2011 Back-to-School Tour begins at schools in Charleston and McDowell County
CHARLESTON, W.Va. — American Federation of Teachers President Randi Weingarten, a national leader in efforts to improve schools, launched a coast-to-coast, back-to-school tour Monday with two stops in West Virginia.
At schools in Charleston and McDowell County, Weingarten highlighted collaborative efforts by school, union, parent, political, business and community leaders to strengthen schools and help students succeed by confronting poverty and other challenges with targeted programs and services.
In Charleston, Weingarten toured West Side Elementary School, one of two in the city that are becoming true community schools with the support of a grant from the AFT Innovation Fund and the help of an array of community partners, including the faith-based Hope Community Development Corp.
She was accompanied for the tour and a round-table discussion at the school by Governor Earl Ray Tomblin and First Lady Joanne Tomblin, former first lady Gayle Manchin, state schools Superintendent Jorea Marple and many others involved with the community school project.
“It takes the commitment of the entire community to ensure that its public schools are the best they can be,” Weingarten said. “That support is clearly in place at West Side Elementary as it becomes the hub of its community — a place not only for academics, but also a center where children can visit a health clinic and obtain other social and recreational services that will help them succeed.”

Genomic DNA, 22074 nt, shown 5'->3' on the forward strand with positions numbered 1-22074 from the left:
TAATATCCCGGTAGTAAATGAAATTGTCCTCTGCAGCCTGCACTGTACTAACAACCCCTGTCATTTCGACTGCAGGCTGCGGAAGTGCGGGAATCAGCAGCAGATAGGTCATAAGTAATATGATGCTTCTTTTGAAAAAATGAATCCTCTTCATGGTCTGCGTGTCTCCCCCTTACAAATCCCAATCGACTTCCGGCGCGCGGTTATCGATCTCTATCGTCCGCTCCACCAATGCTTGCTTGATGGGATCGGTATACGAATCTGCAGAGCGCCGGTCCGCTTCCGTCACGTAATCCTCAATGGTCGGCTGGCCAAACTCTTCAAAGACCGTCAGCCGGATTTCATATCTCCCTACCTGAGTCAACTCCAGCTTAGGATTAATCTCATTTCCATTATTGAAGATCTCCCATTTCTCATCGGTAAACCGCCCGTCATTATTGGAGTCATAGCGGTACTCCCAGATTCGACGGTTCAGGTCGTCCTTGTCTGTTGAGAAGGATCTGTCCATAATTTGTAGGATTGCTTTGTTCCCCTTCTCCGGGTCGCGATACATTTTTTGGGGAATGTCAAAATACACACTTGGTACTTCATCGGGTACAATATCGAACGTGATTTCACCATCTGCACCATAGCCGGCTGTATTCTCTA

At a news conference, Weingarten, AFT-West Virginia President Judy Hale and school officials announced a partnership with First Book, a national organization that provides books to low-income children. On Monday, every student at West Side Elementary was able to take home two new books, all donated by First Book. The organization will make a similar donation to students at Stonewall Jackson Middle School. In addition, the AFT Innovation Fund presented the library at each school with a $1,000 grant to be used to purchase books at reduced prices through First Book’s marketplace, and First Book matched the grants with a $1,000 credit to each school.
In McDowell County, Weingarten visited Mount View High School, where she, Manchin and Marple had invited a diverse group of community partners to a round-table discussion of ideas and strategies for how the county school system can help overcome the difficult challenges of high unemployment and poverty that face McDowell students and their families.
The county’s school system has struggled in an environment that includes one of the nation’s highest suicide rates and illegal drug use.
“With this meeting, we are opening a dialogue with state and local officials, parents and teachers, and many committed community partners to consider strategies for improving McDowell schools,” Weingarten said. “Our goal is to figure out what we might be able to do together to make the opportunities for kids better in McDowell County.”
Those participating in the discussion included representatives from Cisco and Frontier Communications, foundations and community groups, Save the Children, school board members and state legislators, as well as the president of Bluefield State College and the chancellor of the West Virginia Community and Technical College System.
“It is so exciting to see this broad-based support for public schools,” Weingarten said. “Rather than demonizing teachers and defunding public education as is happening in so many places across the country, West Virginia leaders, parents and teachers are stepping up to the challenge of making schools better.”